TIME magazine is indicating that the recent visit by Pope Benedict XVI has provided the final blow to the liberalist movement in the Catholic Church in the United States. Well, that may be an accurate understatement of the purpose of Benedict’s pastoral visit, but nonetheless it is a welcome observation. Ever since the reforms of the Second Vatican Council and their disastrous implementations in the 1970’s the American Catholic Church has had to deal with the allegations of sectarian groups regarding their conservative or liberal applications of Catholic theological and liturgical applications. It seems that the countercultural movement of the 1960’s has had a tremendous effect on the type of Catholicism that was taught and developed in the United States.

As a result, there were perhaps many appointments by Rome of Bishops that seemed progressive in their social and political views but deficient in the applications of traditional Catholicism within their own dioceses. At the same time, the foundational cause for the Church’s problems associated with progressive theology seeded perhaps the sex scandal, which has finally been acknowledged by Benedict XVI. Overall, the period of progressive liberalism in the American Catholic Church was short lived and thankfully now is gasping for its last breath.

Benedict’s pastoral visit clearly indicated to the American Catholic followers that the time to circumvent and avoid problems and issues of moral competence in the Church is over. This Pope is intent on bringing his flock out of the downward spiral of secularism and individualism that plagued the American Church in the late 20th century by replacing the downward movement with messages of theological hope and Catholic reconciliation. Part of the larger vision it seems is the ever growing and pervasive message that Benedict communicates about unconditional faith in Jesus Christ as well as the need for personal and institutional reconciliation on all levels of our Catholic faith. With the admission, a few weeks ago by Benedict of the institutional failures the Church has experienced in light of the clergy sex scandal, he calls all of the Church to forgiveness and reconciliation. For Benedict, the most expedient manner of getting back to “business as usual” is to finally dispense with the sentiments and attitudes of secular and theological modernism that have polarized the Church and restore universal harmony of Catholic principles.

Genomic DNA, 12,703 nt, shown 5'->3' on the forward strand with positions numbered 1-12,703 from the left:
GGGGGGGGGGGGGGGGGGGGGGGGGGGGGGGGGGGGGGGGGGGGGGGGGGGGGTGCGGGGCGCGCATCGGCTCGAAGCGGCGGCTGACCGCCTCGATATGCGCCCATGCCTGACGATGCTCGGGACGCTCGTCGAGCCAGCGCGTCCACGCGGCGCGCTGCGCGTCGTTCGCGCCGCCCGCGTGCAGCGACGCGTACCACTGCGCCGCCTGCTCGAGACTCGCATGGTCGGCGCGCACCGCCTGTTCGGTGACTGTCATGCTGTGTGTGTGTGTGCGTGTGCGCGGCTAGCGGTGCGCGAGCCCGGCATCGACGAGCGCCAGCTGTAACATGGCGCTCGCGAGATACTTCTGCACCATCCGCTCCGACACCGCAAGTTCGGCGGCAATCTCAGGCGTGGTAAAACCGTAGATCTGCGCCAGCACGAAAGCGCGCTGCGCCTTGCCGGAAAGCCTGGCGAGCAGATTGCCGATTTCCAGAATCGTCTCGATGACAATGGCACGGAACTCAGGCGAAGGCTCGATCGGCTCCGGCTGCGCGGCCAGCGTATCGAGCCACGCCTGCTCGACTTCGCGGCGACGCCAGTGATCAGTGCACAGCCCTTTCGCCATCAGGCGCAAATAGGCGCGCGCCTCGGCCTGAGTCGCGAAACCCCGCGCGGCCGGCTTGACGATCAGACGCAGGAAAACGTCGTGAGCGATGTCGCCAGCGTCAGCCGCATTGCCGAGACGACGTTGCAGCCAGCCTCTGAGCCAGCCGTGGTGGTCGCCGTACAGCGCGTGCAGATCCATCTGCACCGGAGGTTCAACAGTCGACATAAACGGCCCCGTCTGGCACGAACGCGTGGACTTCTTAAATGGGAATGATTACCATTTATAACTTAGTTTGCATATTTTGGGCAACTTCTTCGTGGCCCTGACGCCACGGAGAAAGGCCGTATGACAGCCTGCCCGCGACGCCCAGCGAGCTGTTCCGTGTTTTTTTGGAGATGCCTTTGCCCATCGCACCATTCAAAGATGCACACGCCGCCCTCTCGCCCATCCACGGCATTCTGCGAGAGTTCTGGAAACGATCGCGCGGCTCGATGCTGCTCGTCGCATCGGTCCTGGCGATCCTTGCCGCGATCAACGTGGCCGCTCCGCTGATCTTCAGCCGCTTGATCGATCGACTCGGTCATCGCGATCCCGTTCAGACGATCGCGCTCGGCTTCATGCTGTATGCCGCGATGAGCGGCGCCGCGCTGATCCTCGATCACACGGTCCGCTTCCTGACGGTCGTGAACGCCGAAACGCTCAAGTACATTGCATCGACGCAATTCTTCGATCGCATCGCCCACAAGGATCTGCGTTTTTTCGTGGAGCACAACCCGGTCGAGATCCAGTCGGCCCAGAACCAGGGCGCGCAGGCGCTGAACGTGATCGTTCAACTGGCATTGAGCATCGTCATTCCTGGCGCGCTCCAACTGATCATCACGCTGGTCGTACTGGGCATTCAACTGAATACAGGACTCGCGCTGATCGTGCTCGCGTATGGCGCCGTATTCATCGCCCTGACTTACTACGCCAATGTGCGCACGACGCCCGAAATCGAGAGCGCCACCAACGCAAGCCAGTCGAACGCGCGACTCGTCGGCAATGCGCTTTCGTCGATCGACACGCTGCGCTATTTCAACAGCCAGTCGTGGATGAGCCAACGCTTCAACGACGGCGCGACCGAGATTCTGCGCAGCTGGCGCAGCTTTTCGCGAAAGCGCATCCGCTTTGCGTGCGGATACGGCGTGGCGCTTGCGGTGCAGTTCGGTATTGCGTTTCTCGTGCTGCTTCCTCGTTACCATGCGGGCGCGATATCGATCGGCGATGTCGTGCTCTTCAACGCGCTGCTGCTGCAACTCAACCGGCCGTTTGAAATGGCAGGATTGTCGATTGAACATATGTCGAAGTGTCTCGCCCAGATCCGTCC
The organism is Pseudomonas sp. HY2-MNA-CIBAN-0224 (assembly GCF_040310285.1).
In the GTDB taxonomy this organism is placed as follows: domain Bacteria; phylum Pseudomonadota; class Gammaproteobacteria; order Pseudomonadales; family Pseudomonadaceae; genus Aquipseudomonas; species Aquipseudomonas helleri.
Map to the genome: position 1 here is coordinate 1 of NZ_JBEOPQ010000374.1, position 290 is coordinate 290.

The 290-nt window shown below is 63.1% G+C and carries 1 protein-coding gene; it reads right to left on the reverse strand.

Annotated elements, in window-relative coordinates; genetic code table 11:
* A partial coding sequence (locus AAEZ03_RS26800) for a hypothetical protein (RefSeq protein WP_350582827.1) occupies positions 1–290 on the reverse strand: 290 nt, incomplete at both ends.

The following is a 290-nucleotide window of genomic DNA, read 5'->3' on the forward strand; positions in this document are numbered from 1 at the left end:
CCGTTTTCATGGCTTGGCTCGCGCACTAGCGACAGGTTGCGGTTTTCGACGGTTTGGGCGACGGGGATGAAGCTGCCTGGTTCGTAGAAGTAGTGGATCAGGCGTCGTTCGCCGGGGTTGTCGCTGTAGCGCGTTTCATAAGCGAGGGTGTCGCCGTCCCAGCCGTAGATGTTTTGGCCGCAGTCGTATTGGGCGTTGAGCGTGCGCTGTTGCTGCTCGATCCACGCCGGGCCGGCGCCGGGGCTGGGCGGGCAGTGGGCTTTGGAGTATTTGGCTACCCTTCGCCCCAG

The end of liberalism in our American Catholic Church clearly shows in the appointment by Rome of American bishops that reflect the orthodox and traditional views on Church teachings and governance. The post Vatican II spirit of democracy and collegial participation by clergy and laity equally is quite dead. While the Holy See understands the critical importance of the laity in its continued message of salvation, any misunderstandings that existed regarding women’s ordination, relaxation of priestly celibacy and collective participation by the laity are firmly no longer issues of discussion. Perhaps the generation of discontent that helped drive the unrest in the American Catholic Church is finally dead or retired and contemporary American Catholics no longer views these issues as theologically or culturally viable.

The struggle for liberal control of the American Catholic Church is over, simply because the perceived urgency of reform against an out of touch and obsolete hierarchical Church no longer exists. Modern American Catholics really do not have much concern about the countercultural battles their parents and grandparents fought in the 1960’s and 1970’s. They simply extract what they want and need from the institutional Church and live their lives outside of a theosophist lifestyle, which exemplified by Catholics in the post-Second World War era. The Catholic believer today is more concerned about global ecotheology, geopolitical developments and emerging consumer markets than fighting against a theological adversary in the person of the Pope. If indeed modern Catholics have learned anything in the past 40 years or so, they have learned to view the theological implementation of their faith on a more global and universal level. Parochial problems and concerns just do not have the same impact for the modern Catholic as much as global concerns.

The Catholic of the 21st century thankfully is not preoccupied with progressive ideals that involve radical institutional changes; they just want the religious expression of their Catholic faith to mean something to them. Perhaps the shift away from labels such as liberal and conservative is just the right development for a Catholic Church that is more focused on its theological and social applications of an appreciation of a global religion. Regardless of what happens during the unfolding papacy of Benedict XVI this much is clear…the old is new again and the Catholic Church is engaged in a radical transformation of its manner of expressing its global faith for all of humanity.

Hugh McNichol is a Catholic author and journalist that writes on Catholic topics and issues. He writes daily at http://verbumcarofactumest.blogspot.com & http://pewsitter.com “Nothing Left Unsaid!” is his daily column @ http://catholicnewsagency.com Comments are always welcome @ hugh.mcnichol@trinettc.com

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